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USA vs Ecuador: This is the not the match up you’re looking for

While everyone was out celebrating that the United States won Copa America’s Group A, Ecuador was showing Haiti what it’s like to play soccer at warp speed and Peru was ushering Brazil back onto their charter just in time to do a little pre-Olympics Zika prep. In the unluckiest of twists, the USMNT was “rewarded” with playing Group B runner-up Ecuador, a team that was undoubtedly the best side despite the final results in group play and might just be the second most dangerous squad after Argentina.

So what does this mean for the United States? Most likely an early exit so they, too, can prepare for the 2016 Olympics in Brazi —

Oh, right. They didn’t qualify.


Well, then, let’s have a look at what they will need to do against an Ecuadorian side that plays like a kid that never took his finger off the turbo button in FIFA ’95 for Sega Genesis.

1. DeAndre Yedlin has to have a big game.


1. Edgar Castillo has to have a big game.

With Yedlin collecting yellows on Saturday like it was a carnival competition, the US now faces the fastest team in the tournament without their fastest player. Klinsmann’s replacement options are limited, but Yedlin’s suspension was a terrible blow the team’s chances regardless.
Orozco and Castillo are the remaining defenders that could reasonably be asked to play outside back (though don’t put it past Klinsmann to try Zardes there), and neither has the pace to deal with Valencia (either; pick one), Montero, who is the wing threat on the left side, or Ayovi (either; pick one).

Castillo probably gets the nod on the left with Fabian Johnson heading to the right, and the US will pray to the soccer gods that their new-found center back pairing of Cameron and Brooks can hold the same line for 90 minutes. Because this is what will happen if they can’t.

2. Jermaine Jones has to be 10 years younger.

Antonio Valencia is so fast (and skilled) that one of the biggest clubs in the world decided to play him out of position at right back. Ecuador, however, deploys him in the middle of the field clustered with all their other track stars, and it creates havoc for teams that try to possess the ball.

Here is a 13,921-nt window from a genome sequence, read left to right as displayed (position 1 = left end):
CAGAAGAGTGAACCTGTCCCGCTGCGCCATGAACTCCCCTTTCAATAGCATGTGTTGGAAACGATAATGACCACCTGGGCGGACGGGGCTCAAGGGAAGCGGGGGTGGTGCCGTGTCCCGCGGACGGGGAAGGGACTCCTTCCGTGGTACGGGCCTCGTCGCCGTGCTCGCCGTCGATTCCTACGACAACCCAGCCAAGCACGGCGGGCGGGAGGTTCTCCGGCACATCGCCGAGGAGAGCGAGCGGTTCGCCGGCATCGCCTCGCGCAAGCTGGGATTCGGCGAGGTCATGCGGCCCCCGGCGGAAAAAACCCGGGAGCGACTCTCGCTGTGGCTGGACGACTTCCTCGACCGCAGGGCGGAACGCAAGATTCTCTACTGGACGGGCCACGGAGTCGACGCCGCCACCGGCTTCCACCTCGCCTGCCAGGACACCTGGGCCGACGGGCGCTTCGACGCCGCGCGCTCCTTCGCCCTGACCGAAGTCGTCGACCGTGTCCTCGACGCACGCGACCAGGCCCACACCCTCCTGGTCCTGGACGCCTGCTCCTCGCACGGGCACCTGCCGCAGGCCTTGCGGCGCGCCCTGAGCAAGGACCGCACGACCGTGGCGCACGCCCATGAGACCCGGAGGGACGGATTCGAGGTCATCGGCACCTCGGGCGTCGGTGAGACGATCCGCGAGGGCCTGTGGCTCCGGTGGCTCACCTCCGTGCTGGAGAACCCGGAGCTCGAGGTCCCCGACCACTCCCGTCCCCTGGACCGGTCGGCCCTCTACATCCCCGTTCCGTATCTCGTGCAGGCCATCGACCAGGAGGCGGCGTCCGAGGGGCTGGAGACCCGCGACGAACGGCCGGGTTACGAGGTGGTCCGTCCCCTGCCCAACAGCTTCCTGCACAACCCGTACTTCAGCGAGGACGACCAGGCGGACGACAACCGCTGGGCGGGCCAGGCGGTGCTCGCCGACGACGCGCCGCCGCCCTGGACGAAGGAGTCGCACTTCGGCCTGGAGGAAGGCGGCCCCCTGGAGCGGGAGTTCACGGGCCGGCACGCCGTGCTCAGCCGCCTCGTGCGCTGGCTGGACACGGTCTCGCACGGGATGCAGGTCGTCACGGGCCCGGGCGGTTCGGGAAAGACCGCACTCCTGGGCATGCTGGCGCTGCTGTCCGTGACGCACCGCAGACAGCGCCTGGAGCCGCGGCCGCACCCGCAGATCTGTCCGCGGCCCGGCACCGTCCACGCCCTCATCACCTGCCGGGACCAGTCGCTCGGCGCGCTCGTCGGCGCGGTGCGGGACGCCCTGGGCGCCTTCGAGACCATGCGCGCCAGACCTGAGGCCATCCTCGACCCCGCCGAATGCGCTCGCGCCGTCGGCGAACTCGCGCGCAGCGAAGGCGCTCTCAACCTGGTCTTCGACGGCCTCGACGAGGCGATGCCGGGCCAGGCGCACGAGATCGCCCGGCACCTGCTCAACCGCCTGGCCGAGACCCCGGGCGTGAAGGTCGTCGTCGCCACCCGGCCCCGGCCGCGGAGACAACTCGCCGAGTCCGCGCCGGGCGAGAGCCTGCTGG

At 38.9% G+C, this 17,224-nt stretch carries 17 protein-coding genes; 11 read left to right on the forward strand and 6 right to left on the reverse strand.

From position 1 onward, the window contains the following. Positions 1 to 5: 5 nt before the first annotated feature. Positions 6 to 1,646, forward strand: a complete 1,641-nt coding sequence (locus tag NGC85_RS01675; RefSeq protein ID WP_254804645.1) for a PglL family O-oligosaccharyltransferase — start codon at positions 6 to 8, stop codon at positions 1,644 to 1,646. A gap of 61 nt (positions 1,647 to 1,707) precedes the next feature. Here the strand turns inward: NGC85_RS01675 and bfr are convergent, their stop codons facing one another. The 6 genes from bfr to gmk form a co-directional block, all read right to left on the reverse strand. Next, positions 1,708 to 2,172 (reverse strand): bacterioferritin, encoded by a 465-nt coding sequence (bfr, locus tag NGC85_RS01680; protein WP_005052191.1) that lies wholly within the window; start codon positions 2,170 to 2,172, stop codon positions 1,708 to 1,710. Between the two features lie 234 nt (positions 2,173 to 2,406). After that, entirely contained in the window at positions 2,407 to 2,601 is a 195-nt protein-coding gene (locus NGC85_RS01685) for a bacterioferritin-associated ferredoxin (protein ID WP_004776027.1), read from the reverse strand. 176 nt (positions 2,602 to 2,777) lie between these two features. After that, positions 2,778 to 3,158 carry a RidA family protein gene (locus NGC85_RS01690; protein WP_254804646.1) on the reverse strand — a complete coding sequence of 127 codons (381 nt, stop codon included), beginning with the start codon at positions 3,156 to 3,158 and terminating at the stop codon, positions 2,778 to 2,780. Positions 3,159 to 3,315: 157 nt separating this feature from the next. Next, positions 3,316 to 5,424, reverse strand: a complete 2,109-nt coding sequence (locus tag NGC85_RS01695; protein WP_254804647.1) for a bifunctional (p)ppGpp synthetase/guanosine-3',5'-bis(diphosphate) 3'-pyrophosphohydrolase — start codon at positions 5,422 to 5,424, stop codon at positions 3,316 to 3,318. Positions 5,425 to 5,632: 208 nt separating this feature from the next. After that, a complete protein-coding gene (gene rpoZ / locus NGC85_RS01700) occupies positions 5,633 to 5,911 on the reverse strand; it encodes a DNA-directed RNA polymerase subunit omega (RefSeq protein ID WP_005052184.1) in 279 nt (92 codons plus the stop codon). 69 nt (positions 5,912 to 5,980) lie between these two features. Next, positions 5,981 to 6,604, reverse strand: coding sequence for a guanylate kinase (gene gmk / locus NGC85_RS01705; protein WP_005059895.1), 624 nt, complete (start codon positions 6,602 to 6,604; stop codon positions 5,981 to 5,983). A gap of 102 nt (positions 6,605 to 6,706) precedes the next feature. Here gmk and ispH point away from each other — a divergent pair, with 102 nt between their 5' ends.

Just ask Brazil, who struggled to get anything going in the opener against Ecuador and absolutely lost in the alternate dimension where referees play out-of-bounds rules by the book.

Jermaine Jones is going to be in hell for whatever portion of this game Klinsmann can justify keeping him on the field. Michael Bradley is definitely not the quickest, but his positioning is generally impeccable, and Bedoya at least has the engine to track on defense.

Jones loves to get into big tackles, but without the quickness to keep up, there’s a decent chance that he picks up an early yellow and becomes a liability. MLS darling Nagbe (see what I did there?) could have an impact on this game if he gets the chance, though experience counts in big games and he is lacking in that department.

3. The USMNT has to create attacking chances.

This sounds like the kind of thing Wynalda would try to pass off as analysis on the Champion’s League half time show, but it’s going to be critical if the US hope to have any chance of defending such a potent attack. They have to get forward in sustained attack in order to keep players like Montero from becoming permanent extra attackers.

Zardes and Wood will need to get up the line with the wing backs in support. This will force Ecuador to remain honest in defense, as opposed to regaining possession and quickly striking forward repeatedly with players already leaking out in attack.

The much-maligned US performance against Colombia was, in actuality, something closer to a stalemate. Colombia has an extremely talented pair of wingers, which forced Johnson and Yedlin to stay home on defense more than Klinsmann would have liked. Ecuador has even more pace, and without Yedlin, the US might be facing an extended barrage in their own half.

The quarterfinal might be the right time to take Pulisic out of the box. Like Nagbe, he is lacking in big game experience on the international stage, but all hipster jokes aside, there’s a world of difference between Dortmund and Portland. The US are going to need a spark to keep this game competitive, and it will take a whole lot more than Klinsmann’s optimism to see them through to the next round. type/left

About Author Mohamed Abu 'l-Gharaniq

when an unknown printer took a galley of type and scrambled it to make a type specimen book. It has survived not only five centuries.


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